The deal attracted well-balanced demand with Asian investors allocated 32%, European investors 36% and offshore US investors scooping up 32%. By investor type, fund managers were allocated 85%, private banks 12% and “others" 3%.

The bonds are rated B1 by Moody’s and BB- by S&P, which is the same rating as the Mongolian sovereign. In its report, S&P said it has “equalised the issue rating with the sovereign credit rating on Mongolia because of the strength of the sovereign guarantee and ownership, and the bank's policy role.”

The bonds were drawn down from Development Bank of Mongolia's $600 million medium-term note programme. The bank had already closed a $20 million private placement last year, so there was only $580 million remaining and the bank used it all up. With this deal, it is said to have concluded its funding needs for the year.

Hot on the heels of the policy bank is another credit from Mongolia. Mongolia Mining Corp has mandated Bank of America Merrill Lynch, ING and J.P. Morgan as joint bookrunners for a potential dollar bond. Standard Bank and Standard Chartered Bank are joint lead managers. A series of investor meetings in Asia, Europe and the US will start today.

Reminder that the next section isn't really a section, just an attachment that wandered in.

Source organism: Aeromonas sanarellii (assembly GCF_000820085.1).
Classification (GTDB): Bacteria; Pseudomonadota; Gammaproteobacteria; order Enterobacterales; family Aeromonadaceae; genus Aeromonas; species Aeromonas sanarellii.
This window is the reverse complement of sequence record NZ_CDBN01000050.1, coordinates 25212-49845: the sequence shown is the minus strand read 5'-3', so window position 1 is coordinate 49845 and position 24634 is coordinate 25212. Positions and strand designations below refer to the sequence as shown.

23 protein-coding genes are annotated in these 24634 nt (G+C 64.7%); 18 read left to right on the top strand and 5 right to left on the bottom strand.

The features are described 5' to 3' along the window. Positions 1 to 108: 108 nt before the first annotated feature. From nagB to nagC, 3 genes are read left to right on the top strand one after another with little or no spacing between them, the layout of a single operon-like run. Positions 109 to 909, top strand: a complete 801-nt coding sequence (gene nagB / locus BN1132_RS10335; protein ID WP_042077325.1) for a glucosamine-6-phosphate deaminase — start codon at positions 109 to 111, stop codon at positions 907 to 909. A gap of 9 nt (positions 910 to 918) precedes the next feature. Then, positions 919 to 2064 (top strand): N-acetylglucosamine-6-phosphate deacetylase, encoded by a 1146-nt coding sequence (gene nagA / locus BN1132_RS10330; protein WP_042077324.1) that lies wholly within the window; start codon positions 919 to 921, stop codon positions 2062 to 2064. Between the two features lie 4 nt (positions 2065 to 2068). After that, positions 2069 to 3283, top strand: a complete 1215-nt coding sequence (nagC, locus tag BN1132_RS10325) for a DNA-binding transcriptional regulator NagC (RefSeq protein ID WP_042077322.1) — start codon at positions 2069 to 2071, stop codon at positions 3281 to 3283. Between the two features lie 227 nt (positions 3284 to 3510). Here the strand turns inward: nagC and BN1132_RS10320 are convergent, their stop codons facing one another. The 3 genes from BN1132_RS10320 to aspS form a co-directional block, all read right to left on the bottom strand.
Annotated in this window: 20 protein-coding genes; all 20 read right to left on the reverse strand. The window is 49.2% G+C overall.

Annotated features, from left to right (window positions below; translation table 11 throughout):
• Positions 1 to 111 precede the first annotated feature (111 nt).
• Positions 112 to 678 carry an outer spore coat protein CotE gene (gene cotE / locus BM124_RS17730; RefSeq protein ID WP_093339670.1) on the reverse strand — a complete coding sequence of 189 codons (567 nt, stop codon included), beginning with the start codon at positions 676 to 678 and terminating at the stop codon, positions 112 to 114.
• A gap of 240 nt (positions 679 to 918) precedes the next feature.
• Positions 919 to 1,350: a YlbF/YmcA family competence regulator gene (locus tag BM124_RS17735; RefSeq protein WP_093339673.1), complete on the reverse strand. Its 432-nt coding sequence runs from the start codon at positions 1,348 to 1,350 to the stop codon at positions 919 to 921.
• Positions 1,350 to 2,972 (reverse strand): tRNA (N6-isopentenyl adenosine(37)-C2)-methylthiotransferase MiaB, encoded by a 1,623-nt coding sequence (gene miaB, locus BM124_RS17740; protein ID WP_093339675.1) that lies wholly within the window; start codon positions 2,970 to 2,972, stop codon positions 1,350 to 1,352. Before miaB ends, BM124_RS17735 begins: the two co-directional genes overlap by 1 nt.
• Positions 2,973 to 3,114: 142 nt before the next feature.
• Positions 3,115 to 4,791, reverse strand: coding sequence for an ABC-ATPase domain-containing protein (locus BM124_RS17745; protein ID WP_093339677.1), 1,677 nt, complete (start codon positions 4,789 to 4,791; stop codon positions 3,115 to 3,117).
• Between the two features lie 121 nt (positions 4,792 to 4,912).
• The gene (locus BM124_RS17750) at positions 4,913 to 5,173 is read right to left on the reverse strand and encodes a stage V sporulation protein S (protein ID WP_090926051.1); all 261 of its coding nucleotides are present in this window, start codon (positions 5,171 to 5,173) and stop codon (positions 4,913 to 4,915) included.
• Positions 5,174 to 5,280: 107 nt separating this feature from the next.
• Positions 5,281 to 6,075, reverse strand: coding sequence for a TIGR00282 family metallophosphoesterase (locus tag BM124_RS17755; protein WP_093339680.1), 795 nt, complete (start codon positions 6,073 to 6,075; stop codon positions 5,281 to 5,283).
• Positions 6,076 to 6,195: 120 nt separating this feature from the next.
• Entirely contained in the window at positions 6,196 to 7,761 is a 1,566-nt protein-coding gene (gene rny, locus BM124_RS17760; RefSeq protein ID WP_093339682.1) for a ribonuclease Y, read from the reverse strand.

Also in the market last night was DBS Bank, which was due to price a lower tier-2 bond early this morning. The 10.5-year bonds are callable after five-and-a-half years. The initial guidance was Treasuries plus 270bp and this was revised to a final guidance of Treasuries plus 257.5bp to 267.5bp. DBS, Bank of America Merrill Lynch and Goldman Sachs are joint bookrunners.

Agile leaps ahead of crowd
Investors are also returning to the Chinese property sector, which until recently was shut with bonds trading at battered down levels. First out was Agile Property, which priced a $700 million five-year bond on Tuesday night amid exuberant demand of $6.25 billion.

This is the first rated Chinese property developer to come to market in a long time and it ticked the right boxes as it was a name investors were familiar with. The bonds are rated Ba2 by Moody’s and BB by S&P, making Agile Property one of the stronger Chinese property companies.